By altering and fragmenting the intact landscapes that wild species depend on for their survival, oil and gas development and other forms of industrial activity become a serious threat to species protection and biodiversity, according to a new study in the journal Science.
Underlying the research is the understanding that wild animals—whether wolves, antelopes, elephants, or pocket mice—need to roam freely, and that freedom is a key factor in the survival of individual species and the long-term health of ecosystems.
Contributing to “a new and growing field called ‘movement ecology,’” the New York Times reports, the global study of 57 species of mammals used GPS collars to track 803 individual animals. It “found that vagility—the ability of an organism to move—declines in areas with human footprints by as much as half to two-thirds the distance than in places where there is little or no human activity.”
The discovery is troubling, said lead author Marlee Tucker, a biologist at Frankfurt’s Senckenberg Biodiversity and Climate Research Centre, because animals need to move, both to find adequate forage for themselves, and “because in moving they carry out important ecological functions like transporting nutrients and seeds between different areas.”
The 114 researchers who participated in the migration study made good use of Movebank, a global bank of research into animal movement that, combined with global data on climate, vegetation, and topography, has deepened understanding of species’ vagility. “There has been exponential growth in data on wildlife movement as technology has evolved,” the Times notes, “opening new windows into the secret lives of animals.”
Roland Kays of North Carolina State University, a director of Movebank who also participated in the study, called the work “an example of open data and data sharing that allows you to answer new questions and give data a second life.” It shows that protection of “critical corridors” of movement, especially of migratory species, is lacking.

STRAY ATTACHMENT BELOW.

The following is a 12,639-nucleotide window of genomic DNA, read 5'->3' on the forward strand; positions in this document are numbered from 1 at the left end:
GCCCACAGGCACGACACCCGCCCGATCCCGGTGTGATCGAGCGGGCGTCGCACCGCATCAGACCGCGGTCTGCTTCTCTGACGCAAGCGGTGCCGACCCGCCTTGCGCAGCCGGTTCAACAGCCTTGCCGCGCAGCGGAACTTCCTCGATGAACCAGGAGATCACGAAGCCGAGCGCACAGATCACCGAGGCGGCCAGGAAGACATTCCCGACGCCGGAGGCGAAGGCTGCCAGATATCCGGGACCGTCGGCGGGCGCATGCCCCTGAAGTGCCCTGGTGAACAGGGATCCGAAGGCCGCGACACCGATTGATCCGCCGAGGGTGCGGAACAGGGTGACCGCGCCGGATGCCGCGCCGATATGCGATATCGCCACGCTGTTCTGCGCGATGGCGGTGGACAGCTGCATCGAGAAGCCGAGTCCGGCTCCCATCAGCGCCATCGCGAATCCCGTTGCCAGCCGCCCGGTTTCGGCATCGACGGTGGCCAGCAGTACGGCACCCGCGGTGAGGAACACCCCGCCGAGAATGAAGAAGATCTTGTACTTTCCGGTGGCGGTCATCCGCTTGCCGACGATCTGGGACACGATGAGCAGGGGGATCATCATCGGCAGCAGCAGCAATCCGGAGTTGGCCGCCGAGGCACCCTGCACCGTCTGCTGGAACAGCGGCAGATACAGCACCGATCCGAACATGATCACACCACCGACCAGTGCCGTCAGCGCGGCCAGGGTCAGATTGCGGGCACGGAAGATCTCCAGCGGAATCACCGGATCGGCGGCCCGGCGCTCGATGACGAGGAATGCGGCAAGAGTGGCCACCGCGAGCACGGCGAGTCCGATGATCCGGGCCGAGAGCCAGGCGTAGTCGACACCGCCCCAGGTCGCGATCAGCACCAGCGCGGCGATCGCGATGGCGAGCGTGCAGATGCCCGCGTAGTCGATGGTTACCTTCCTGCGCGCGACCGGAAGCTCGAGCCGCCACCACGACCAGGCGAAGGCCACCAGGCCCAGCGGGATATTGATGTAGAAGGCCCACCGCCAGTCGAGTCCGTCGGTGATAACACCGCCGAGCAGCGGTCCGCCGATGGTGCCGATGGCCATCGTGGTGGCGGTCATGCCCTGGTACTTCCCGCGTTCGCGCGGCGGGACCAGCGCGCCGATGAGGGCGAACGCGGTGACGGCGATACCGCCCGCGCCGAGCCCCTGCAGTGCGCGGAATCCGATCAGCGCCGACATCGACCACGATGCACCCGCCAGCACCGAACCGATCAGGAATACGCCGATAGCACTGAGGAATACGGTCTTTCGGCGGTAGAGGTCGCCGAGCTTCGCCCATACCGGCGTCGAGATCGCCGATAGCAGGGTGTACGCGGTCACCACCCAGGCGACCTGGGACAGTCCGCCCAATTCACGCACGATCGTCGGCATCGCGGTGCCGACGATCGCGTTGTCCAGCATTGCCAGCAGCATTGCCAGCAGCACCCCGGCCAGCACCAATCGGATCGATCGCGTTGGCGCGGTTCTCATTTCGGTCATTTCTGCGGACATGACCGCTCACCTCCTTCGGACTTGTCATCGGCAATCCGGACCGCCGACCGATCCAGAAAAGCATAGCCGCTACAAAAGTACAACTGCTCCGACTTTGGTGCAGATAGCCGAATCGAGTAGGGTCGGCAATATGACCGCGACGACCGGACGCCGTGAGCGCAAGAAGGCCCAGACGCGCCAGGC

One species on scientists’ radar is the white-bottomed pronghorn antelope, which for millennia has lived out the year following a 200-mile migration loop from the mountains of Grand Teton National Park to warmer climes in winter, and back. “While there have been efforts to protect the journey, such as highway overpasses and antelope-friendly fences, some new barriers are looming,” the Times notes.
“Most immediate is the prospect of 3,500 new gas wells planned on federal land at the southern end of the pronghorn’s migratory path,” a product of the Trump administration’s push to accelerate fossil development on public lands. “And then there’s the nearby Jonah Natural Gas Field, which is already intensively developed.”
“The challenge is understanding how many holes you can punch in the landscape before a migration is lost,” said University of Wyoming wildlife biologist Matthew Kauffman.
In response, even U.S. Interior Secretary Ryan Zinke is (in his own way) acknowledging the need to protect critical wildlife corridors. “We all know that animals go where animals want to go, and more often than not that’s dependent upon natural features like watersheds,” he said, rather than whether the land is publicly or privately owned. The Times says an order Zinke recently signed on migratory routes envisions “working with ranchers to modify their fences, working with states to collaborate on sage brush restoration, or working with scientists to better understand migration routes.”